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When you reach a certain age, you are often looking back more over the past years. Sometimes I sit down, often outside, and disappear in my memories. I walked yesterday along the river, looking at the colors of autumn; the wonderful colors, so familiar and yet each year so new and haunting. In Canada we are wonderfully blessed by autumn’s beauty. So very different from the same time in the South Pacific, where the climate is tropical year round. I remember walking with my father when I was young and we lived in Indonesia. We didn’t live close to a river, but those walks were fun anyway. And they were precious. There were always the two of us, Mom didn’t like to walk and my brother and sisters were still small. They would soon be crying and wanting to be carried.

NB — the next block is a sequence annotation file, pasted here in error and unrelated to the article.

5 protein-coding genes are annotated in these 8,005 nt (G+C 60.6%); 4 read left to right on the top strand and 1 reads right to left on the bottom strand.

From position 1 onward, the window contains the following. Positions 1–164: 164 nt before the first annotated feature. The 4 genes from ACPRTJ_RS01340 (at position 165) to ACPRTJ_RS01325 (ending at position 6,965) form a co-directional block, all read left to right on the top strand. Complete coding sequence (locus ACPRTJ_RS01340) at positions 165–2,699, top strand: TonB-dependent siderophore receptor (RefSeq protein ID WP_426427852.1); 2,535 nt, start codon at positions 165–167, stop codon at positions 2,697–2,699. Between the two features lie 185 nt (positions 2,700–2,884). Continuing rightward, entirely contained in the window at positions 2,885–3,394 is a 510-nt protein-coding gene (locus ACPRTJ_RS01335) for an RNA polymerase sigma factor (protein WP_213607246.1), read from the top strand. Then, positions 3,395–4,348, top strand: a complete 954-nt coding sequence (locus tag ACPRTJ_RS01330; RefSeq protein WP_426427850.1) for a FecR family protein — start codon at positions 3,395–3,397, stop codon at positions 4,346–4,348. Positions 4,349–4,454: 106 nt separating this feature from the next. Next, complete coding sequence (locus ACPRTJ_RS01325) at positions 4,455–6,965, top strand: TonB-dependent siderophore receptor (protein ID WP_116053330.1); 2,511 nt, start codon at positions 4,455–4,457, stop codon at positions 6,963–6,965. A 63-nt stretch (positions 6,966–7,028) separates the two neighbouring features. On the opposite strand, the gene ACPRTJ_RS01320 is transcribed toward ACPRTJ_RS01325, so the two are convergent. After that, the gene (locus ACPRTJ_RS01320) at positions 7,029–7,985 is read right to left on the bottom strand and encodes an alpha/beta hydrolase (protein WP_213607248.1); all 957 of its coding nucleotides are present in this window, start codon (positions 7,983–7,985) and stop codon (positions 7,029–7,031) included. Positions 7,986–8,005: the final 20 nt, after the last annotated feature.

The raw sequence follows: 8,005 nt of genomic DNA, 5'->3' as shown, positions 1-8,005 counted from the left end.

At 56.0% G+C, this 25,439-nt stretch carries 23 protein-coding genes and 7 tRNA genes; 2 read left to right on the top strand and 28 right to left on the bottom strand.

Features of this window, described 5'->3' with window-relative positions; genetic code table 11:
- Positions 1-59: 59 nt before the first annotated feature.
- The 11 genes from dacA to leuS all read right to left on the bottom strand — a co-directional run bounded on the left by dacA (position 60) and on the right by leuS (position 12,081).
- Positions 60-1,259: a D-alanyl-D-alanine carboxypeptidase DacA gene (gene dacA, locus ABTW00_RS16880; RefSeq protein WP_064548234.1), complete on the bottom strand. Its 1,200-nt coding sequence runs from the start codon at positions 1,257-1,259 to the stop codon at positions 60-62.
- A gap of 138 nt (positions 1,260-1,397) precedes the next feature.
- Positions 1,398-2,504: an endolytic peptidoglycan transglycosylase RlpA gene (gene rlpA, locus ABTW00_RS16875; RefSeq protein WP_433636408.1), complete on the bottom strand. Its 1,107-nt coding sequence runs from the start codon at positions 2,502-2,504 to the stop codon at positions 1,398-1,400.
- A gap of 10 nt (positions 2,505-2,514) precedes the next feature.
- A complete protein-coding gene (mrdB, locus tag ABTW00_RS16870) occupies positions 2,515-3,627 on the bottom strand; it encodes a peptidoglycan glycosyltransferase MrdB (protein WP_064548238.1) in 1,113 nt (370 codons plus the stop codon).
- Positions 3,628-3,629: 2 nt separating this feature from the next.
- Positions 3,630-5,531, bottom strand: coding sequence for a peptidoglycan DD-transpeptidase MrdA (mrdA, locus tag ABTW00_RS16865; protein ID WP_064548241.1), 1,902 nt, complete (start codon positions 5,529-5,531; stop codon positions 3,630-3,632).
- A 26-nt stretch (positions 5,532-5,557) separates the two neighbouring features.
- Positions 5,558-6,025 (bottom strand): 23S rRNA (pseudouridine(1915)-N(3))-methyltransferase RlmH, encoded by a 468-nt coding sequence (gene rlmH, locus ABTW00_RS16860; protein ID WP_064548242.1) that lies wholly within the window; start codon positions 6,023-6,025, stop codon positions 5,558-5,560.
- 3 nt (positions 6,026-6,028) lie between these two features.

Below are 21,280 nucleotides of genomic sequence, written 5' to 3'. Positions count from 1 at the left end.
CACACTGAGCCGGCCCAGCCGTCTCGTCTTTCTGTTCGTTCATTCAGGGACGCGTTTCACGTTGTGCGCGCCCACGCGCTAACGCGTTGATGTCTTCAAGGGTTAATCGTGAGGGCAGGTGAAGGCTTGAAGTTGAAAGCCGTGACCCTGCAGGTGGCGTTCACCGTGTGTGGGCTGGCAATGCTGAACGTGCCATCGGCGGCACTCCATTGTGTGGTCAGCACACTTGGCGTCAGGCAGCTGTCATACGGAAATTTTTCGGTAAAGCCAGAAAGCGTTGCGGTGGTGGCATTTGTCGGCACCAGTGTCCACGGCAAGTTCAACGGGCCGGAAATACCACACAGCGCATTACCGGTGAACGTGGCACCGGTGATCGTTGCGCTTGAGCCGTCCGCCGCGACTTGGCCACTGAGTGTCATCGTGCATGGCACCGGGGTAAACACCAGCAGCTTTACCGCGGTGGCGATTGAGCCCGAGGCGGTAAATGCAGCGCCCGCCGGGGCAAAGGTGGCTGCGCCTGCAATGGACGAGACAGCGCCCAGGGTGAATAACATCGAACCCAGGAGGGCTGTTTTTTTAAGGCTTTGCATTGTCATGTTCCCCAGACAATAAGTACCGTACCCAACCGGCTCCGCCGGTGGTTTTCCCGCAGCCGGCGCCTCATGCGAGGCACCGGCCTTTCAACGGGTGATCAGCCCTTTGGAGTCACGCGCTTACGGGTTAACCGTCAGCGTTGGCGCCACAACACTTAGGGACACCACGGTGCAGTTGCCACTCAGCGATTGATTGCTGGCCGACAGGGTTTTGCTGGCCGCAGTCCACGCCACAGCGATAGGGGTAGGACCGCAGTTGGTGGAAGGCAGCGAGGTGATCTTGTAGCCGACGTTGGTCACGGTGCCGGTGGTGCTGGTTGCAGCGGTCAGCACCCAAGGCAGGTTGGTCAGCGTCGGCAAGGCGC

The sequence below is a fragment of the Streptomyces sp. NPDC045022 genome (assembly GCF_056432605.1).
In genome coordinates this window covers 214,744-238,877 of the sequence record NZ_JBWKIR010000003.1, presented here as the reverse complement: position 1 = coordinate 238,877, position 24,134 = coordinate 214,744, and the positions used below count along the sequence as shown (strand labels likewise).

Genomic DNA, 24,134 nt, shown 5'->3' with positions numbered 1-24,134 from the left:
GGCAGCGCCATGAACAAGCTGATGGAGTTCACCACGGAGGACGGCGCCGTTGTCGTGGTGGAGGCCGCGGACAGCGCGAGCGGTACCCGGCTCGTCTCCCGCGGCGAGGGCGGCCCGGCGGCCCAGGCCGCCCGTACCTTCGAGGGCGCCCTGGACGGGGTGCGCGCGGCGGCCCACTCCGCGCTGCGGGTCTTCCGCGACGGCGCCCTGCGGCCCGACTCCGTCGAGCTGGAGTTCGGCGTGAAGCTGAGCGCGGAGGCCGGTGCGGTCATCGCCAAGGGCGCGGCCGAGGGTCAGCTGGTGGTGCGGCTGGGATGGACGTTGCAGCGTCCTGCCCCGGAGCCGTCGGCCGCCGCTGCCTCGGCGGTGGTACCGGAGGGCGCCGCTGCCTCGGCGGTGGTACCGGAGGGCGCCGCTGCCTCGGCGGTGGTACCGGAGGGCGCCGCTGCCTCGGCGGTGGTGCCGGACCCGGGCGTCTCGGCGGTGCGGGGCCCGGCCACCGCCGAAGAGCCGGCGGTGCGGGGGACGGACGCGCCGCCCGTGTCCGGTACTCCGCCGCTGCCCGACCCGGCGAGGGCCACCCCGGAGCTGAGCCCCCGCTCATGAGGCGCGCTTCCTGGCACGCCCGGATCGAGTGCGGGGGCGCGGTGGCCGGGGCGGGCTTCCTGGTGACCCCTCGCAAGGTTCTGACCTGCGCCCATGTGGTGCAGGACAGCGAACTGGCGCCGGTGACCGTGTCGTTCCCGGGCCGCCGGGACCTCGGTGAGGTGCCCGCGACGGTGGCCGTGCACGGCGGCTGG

Did I ever have a father who then in time, and now in memory, really was my father? Yes I did.

Did I see hidden smiles moving over his face, when Mom was cranky for me not behaving like a girl? Yes, I did.

Did I ever have conversations with him, which I would never dare to have with my Mom? Yes I did.

Till I was nine years old and he disappeared in a Concentration Camp in Burma.

Till he returned years later to never open the door I knocked on to let me in.

Till during the war years, he lost his easy laugh, his feeling for humor, his gentle teasing and his interest in us, children.

Till it became too difficult to talk to him.

Remembering my own experiences during the years of Japanese imprisonment, I understood, but not my young brother or little sisters, whose memories were not like mine. I buried those memories 67 years before I had the courage to share them in my book: ‘The Remains of War’. By then he was gone and thinking about him brings only tears.

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